This section will introduce you to the three principles of the Belmont Report.
Respect for Persons
“The principle of respect for persons… [includes] …two separate moral requirements: the requirement to acknowledge autonomy and the requirement to protect those with diminished autonomy” —The Belmont Report
In practice, this means that individuals have a right to decide for themselves whether to participate in research. You may not use information about people without first getting their informed consent. Special care must be taken with people who are unable to understand or who are particularly susceptible to coercion.
"Two general rules have been formulated as complementary expressions of beneficent actions in this sense: (1) do not harm and (2) maximize possible benefits and minimize possible harms.” —The Belmont Report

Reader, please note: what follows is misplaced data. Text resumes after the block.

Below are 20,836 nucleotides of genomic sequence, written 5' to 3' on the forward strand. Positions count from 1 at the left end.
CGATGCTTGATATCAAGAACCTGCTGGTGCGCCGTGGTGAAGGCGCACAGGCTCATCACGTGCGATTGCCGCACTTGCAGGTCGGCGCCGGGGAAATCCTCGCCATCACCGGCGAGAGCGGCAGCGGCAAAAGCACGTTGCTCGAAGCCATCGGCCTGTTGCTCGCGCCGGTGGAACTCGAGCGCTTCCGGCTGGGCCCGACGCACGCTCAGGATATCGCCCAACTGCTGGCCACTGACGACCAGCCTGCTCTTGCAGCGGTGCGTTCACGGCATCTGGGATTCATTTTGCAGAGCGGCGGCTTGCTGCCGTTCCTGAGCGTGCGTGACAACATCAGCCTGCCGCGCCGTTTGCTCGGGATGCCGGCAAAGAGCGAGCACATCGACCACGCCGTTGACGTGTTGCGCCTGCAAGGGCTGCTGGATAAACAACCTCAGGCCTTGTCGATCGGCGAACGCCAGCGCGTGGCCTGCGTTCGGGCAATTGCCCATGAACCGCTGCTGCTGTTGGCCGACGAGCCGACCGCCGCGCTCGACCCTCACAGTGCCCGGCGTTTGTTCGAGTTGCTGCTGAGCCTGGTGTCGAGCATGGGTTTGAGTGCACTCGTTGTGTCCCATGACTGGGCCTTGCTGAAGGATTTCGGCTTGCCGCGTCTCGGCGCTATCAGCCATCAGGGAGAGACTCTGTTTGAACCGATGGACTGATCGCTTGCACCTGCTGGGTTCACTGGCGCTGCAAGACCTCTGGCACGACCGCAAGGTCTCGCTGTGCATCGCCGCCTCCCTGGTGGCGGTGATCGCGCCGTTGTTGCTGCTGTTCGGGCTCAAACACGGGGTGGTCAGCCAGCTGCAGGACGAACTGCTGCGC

In practice, this means that it is not okay to use people for research unless the research is likely to have some benefit. Furthermore, this benefit must outweigh the risks.
Justice requires that people be treated fairly. Researchers should not take from research participants without giving back:
“For example, the selection of research subjects needs to be scrutinized in order to determine whether some classes (e.g., welfare patients, particular racial and ethnic minorities, or persons confined to institutions) are being systematically selected simply because of their easy availability, their compromised position, or their manipulability, rather than for reasons directly related to the problem being studied. Finally, whenever research supported by public funds leads to the development of therapeutic devices and procedures, justice demands both that these not provide advantages only to those who can afford them and that such research should not unduly involve persons from groups unlikely to be among the beneficiaries of subsequent applications of the research.” —The Belmont Report